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Nick Nicholson
Film & Home Entertainment Critic

This column expresses the personal opinions/views of the writer. If you would like to express your opinions/views regarding the column, write a SIGNED letter to the editor. Name can be withheld by request with a valid day time phone number.
You, Me and Dupree  

Face it. No matter who you are, you have met, dated, loaned money to, bailed out of a jam or played host to a Dupree. Who among us doesn’t have that wayward, slacker friend who marches to the beat of his own drum? We all know a Dupree: the good-hearted confidante, that party animal who can drink us under the table while dispensing unique wisdom into our lives...and who loves nothing more than couch channel-surfing while the rest of the world trudges off to the daily grind.

Several of the hottest comic talents in the film world today headline the story of a loveable, well-meaning, but arrested adolescent who drives his best friends nuts in the new comedy You, Me and Dupree.

Owen Wilson stars as free-spirited bachelor and permanent houseguest Randolph Dupree—straight to the film’s front door. Kate Hudson stars as Molly Peterson, the understanding—yet put upon—school-teacher bride of Dupree’s oldest friend Carl (Matt Dillon).

Joining the trio, two-time Oscar winner Michael Douglas plays Molly’s dad (and Carl’s boss), the doting-yet-scheming real estate tycoon Mr. Thompson, while Seth Rogen plays Carl and Dupree’s good buddy Neil.

In You, Me and Dupree, Carl and Molly have found the one unfortunate hitch in their perfectly constructed newly wedded world: Dupree. A slacker with the soul of a poet, Dupree just can’t seem to catch a break from “The Man.”

When he takes a week off to best-man Carl and Molly’s marriage in Hawaii, Dupree gets the unceremonious heave-ho from his boss. Now jobless, car-less and evicted from the cot at his favorite watering hole, he just needs to crash with the Petersons for a couple of days; okay, maybe a month or so...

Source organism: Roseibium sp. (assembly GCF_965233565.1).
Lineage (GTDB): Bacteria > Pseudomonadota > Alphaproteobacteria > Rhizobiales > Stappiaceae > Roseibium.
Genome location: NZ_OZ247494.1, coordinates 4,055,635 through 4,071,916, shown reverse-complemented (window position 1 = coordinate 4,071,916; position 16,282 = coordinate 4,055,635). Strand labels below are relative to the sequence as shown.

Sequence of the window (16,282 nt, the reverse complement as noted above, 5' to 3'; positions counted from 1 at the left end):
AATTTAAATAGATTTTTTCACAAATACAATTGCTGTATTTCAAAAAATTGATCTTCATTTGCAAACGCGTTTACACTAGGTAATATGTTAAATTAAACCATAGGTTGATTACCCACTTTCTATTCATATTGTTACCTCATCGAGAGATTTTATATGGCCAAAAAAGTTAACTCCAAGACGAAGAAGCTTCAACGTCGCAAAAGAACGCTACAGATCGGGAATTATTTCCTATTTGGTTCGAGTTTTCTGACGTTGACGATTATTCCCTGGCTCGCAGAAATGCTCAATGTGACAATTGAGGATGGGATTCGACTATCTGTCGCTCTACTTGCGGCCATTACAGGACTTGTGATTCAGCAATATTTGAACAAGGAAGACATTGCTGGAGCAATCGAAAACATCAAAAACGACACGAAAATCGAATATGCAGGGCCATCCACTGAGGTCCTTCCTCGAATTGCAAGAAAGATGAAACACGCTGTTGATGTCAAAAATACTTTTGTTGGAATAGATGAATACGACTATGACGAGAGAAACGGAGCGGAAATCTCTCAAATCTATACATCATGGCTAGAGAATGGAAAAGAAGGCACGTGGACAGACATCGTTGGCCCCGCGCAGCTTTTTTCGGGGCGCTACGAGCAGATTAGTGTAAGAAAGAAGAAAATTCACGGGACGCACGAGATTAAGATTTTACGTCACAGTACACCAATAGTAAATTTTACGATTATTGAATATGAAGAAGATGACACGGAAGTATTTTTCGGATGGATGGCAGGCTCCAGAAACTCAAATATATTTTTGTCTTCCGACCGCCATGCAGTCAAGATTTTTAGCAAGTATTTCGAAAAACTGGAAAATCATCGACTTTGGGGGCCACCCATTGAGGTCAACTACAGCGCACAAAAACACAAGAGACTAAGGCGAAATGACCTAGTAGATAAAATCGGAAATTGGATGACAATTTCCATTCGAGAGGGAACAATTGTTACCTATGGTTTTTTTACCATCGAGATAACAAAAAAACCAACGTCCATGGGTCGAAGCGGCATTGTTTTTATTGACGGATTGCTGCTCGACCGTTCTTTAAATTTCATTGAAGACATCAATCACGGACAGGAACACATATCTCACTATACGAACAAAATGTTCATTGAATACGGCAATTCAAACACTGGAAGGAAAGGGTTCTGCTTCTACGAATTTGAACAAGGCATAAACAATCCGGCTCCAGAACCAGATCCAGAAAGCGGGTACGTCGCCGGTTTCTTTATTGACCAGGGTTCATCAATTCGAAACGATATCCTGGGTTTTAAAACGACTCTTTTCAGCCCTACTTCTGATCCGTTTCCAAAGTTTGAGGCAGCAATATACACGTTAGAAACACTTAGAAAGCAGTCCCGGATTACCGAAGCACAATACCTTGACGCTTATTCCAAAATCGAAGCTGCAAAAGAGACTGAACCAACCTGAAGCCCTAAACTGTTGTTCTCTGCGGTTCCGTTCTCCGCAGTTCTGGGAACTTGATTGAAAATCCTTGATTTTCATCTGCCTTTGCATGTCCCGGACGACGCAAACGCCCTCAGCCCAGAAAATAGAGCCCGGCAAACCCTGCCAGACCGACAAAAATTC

At first, Carl is psyched to have the couch guest while Molly bears the brunt of Dupree’s well-meaning antics. But, as Carl becomes buried in his grown-up job of land development and headaches, he finds it hard to juggle Dupree and his newlywed responsibilities. As time passes, his and Molly’s houseguest uses his ample spare time to become a great companion to her, underscoring Carl’s new workaholic tendencies. Even Molly’s dad begins to fall for Dupree’s carefree wisdom, frustrating Carl to no end. Soon, everyone but Carl begins to root for Dupree to stick around.

But just as the impish buddy starts becoming a fixture in the Petersons’ home, three becomes not just a crowd...but a full-blown comic catastrophe. As the couple realizes their ideas of a white-picket fence marriage are morphing, their loveable pal serves as a daily reminder that finding your inner Dupree might just be one of life’s hidden secrets.

You, Me and Dupree

Starring: Owen Wilson & Matt Dillon

Director: Anthony & Joe Russo

Company: Universal

Now Showing: In area Theatres

MPAA Rating - PG-13

Grade: C+

DVD Picks


From Adam Sandler’s Production Company, Happy Madison, "The Benchwarmers" is a much funnier version of last years flop remake of the "Bad News Bears." Three older geeks decide to take on the Little League in this tale of retards beat the bullies.

The ‘Tards win and gross out jokes rule in this classic tale of the underdog kicking, but there is really no plot to this film. There are a lot of sight gags and fart jokes to keep you interested. I especially liked the John Lovitz character—a geek bazillionaire who went to Tuba Camp with Reggie Jackson and has a really cool Star Wars themed house. Oh, he owns the Batmobile too!

Rob Schneider, David Spade, and Jon Heder play the three clueless adult-geek baseball players. Heder’s reincarnation of his hilarious character from Napoleon Dynamite along with the usual Schneider and Spade shtick are sure to please all teenage boys. "The Benchwarmers" is B grade humor at its best.